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Foster’s Group was ‘undermanaged’ for number of years – SAB Miller CFO

By Ben Bouckley , 26-Nov-2012
Last updated on 27-Nov-2012 at 20:58 GMT2012-11-27T20:58:10Z

SAB Miller CFO Jamie Wilson admits that the firm has suffered volume declines with Foster’s Group in Australia and is not regaining share, but claims that the takeover was never a ‘short-term journey’.

Wilson was replying to a question – asked during an investor Q&A following the company’s half year results presentation lat Thursday – about how Foster’s Group was performing after SAB’s takeover last December.

SAB Miller turned over $17.476bn in the six months to September 2012 (+11% on sales of $15.688bn in H1 2011), while profit after tax totaled $1.59bn (+15%).

“We’ve certainly seen some volume declines [SAB’s lager volumes fell 8% in the period, 13% on a pro forma basis, slightly worse than market] in Australia, and we are obviously not regaining our market share,” Wilson said.

Simply stabilizing premium lights…

But he added that it was early days, some nine months after the takeover. “The business is beginning to perform in terms of the delivery of the synergies we’d anticipated, and there’s a lot of work going on in the portfolio that will ultimately bear fruit in the future,” Wilson said.

“So this was never going to be a short-term journey. It was going to take a bit of time to get in there and take over a business that had been undermanaged for a number of years, and actually start getting it back on the right track.”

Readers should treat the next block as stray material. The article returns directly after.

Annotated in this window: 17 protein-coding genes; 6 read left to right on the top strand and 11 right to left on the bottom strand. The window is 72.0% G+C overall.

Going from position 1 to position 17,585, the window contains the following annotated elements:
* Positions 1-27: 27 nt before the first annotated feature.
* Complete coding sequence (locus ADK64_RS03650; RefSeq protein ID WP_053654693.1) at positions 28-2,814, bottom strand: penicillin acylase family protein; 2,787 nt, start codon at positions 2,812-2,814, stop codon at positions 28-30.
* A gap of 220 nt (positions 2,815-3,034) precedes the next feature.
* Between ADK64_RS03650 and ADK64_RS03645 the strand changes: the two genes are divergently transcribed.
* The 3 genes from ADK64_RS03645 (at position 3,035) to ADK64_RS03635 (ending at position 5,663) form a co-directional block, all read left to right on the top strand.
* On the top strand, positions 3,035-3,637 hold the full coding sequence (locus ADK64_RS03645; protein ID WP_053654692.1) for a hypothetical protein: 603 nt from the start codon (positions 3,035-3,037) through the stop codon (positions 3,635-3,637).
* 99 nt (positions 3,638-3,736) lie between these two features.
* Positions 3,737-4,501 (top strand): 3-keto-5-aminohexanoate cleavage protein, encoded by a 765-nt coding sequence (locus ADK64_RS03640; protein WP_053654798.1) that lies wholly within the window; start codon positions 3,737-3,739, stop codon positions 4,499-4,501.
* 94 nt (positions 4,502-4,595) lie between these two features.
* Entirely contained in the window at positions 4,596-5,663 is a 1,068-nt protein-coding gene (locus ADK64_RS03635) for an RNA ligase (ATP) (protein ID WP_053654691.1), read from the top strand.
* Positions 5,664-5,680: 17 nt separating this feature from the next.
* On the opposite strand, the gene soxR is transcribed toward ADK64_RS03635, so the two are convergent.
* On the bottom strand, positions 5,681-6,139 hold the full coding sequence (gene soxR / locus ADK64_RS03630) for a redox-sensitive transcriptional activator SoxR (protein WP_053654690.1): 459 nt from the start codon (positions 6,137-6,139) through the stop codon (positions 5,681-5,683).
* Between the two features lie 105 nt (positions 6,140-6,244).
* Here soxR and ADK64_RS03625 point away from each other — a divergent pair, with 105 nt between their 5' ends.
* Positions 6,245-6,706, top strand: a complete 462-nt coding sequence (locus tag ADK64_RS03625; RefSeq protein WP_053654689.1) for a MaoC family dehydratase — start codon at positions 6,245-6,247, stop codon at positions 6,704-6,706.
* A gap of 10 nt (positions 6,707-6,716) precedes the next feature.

Moving on to the US, SAB executive chairman Graham Mackay was asked if the industry could “turn around” the premium light beer segment, and its big brands, and how MillerCoors (SAB’s JV with Molson Coors Brewing Company) could play its part?

Mackay admitted that he didn’t think the ‘premium lights’ showed any sign of reverting to their dominance in terms of category growth.

“I think the industry would be doing pretty well if it were able to stabilize premium lights and perhaps grow them slightly as the economy improves,” he said.

“There’s no doubt that, for the foreseeable future, most of the action in terms of growth is at the higher levels in crafts in particular, and perhaps some imports,” Mackay added.

The MillerCoors ‘operating problem’

Nonetheless, MillerCoors was performing well in the US, Mackay said, with Coors Light the best performing premium light brand in the country.

Although sales to US retailers and wholesalers fell 2% and 1% respectively, SAB said in its results announcement, declining premium light and economy volumes were partly offset by double-digit growth in its Tenth and Blake craft and imports division.

 “In fact, in the premium price segment MillerCoors is probably taking share right now,” Mackay said.

“The MillerCoors business operating problem, if you like, is not that, it’s the fact that we under-index at the top of the market in crafts and imports,” he added.

“We are making strenuous efforts to change the portfolio and to reorient it into the craft and import segment, and we’re making progress in that. But there’s still quite a long way to go.”

Conversely, SAB/MillerCoors over-indexed in the below premium segment, which was in “reasonably strong” decline, Mackay said, where the firm had taken pricing but was suffering volume declines.

(*Register here for free access to the first ever online event   devoted to Operational Efficiency in food and beverage processing on November 29, organized by our sister site FoodProductionDaily.com and William Reed Business Media.)

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